When the Supremes’ Diana Ross introduced the world to five singing siblings from Gary, Ind., she lit the fuse on what would become one of America’s defining and most enduring musical families. Since 1969, we’ve known the Jackson 5 for a series of impeccable Motown Records singles spearheaded by an inchoate, irrepressible Michael Jackson: there’s the grandiose introduction (“I Want You Back”), the wistful ballad (“Never Can Say Goodbye”), the uptempo burner (“The Love You Save”), and then there’s “ABC” — the crown jewel among the group’s number one hits. More than any of their songs, “ABC” captures everything that made the Jackson 5 such a unique force in pop: its pace is flawless, its energy is irresistible, and its narrative hinges on a creative twist that only an 11-year-old virtuoso frontman could have pulled off.
The story of the Jackson 5 starts with the unfulfilled dreams of a parent. Steelworker Joe Jackson gave up on his musical aspirations (and hopes of achieving fame as a boxer) to start a family, ultimately raising nine children with wife Katherine. One night in 1964, Joe discovered his three oldest sons — Jermaine, Sigmund (a.k.a. “Jackie”) and Toriano (“Tito”) — playing the guitar from his days in an R&B band called the Falcons; intrigued by his sons’ musical gifts, Joe recruited a pair of friends to back the young trio, dubbing the group the Jackson Brothers and rehearsing them under his disciplinarian hand. As the act progressed from school talent shows to city-wide theatrical talent showcases, Joe’s friends were replaced by his even younger sons, Marlon and Michael; Joe eventually rechristened the band the Jackson 5 Singing Group, and after a long-forgotten 1967 studio session at Chicago’s One-derful Records (the subject of an exhaustively-researched Chicago Reader article from 2009 by pop historian Jake Austen), he negotiated a deal with local Steelhead Records to issue their first commercially-available single, “Big Boy,” at the dawn of 1968.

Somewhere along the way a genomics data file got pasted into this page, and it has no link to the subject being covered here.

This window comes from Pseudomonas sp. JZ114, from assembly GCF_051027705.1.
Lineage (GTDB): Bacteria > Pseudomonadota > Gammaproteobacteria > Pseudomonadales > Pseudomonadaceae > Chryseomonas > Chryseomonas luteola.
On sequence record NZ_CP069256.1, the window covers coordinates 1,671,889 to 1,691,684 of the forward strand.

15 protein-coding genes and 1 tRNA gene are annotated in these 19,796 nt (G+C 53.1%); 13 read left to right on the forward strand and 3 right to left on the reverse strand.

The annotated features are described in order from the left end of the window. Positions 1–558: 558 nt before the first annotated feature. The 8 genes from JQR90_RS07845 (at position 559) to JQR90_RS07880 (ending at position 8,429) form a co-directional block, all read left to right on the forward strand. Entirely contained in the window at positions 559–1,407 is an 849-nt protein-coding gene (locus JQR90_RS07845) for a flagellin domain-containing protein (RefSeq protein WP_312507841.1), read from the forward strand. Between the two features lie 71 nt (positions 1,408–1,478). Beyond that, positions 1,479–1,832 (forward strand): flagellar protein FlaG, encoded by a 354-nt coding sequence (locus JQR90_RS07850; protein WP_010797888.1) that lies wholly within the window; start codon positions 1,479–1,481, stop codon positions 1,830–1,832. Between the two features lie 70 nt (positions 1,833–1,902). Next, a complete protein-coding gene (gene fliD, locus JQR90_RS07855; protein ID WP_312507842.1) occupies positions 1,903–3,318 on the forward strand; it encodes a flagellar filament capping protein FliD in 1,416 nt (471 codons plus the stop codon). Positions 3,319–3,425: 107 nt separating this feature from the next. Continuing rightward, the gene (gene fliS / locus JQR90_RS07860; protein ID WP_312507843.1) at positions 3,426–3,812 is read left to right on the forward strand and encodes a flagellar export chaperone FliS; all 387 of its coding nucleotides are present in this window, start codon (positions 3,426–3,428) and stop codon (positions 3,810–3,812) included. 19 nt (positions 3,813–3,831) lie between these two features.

After Ross, Gladys Knight and the Vancouvers’ Bobby Taylor all independently recommended the Jackson 5 to Motown founder Berry Gordy Jr., he auditioned the group in the summer of 1968. At the time, Motown’s cultural clout was reaching its zenith, and Gordy was hungry to guarantee the label retained its cachet as “The Sound of Young America.” The Jackson 5’s arrival at Motown dovetailed with the creation of a songwriting and producing team dubbed The Corporation, which brought together Deke Richards, Freddie Perren, Fonce Mizell and Gordy himself. The Corporation is essential to the success of the Jackson 5’s biggest singles, including “ABC,” which closely mirrors the bouncy chorus of its immediate predecessor, the group’s debut “I Want You Back,” a Billboard Hot 100 chart-topper in early 1969 thanks in part to appearances on the ABC network’s Ross-hosted Hollywood Palace and CBS’s Ed Sullivan Show. (Motown’s public relations department went on to claim Ross discovered the Jacksons, even titling their debut album Diana Ross Presents the Jackson 5.)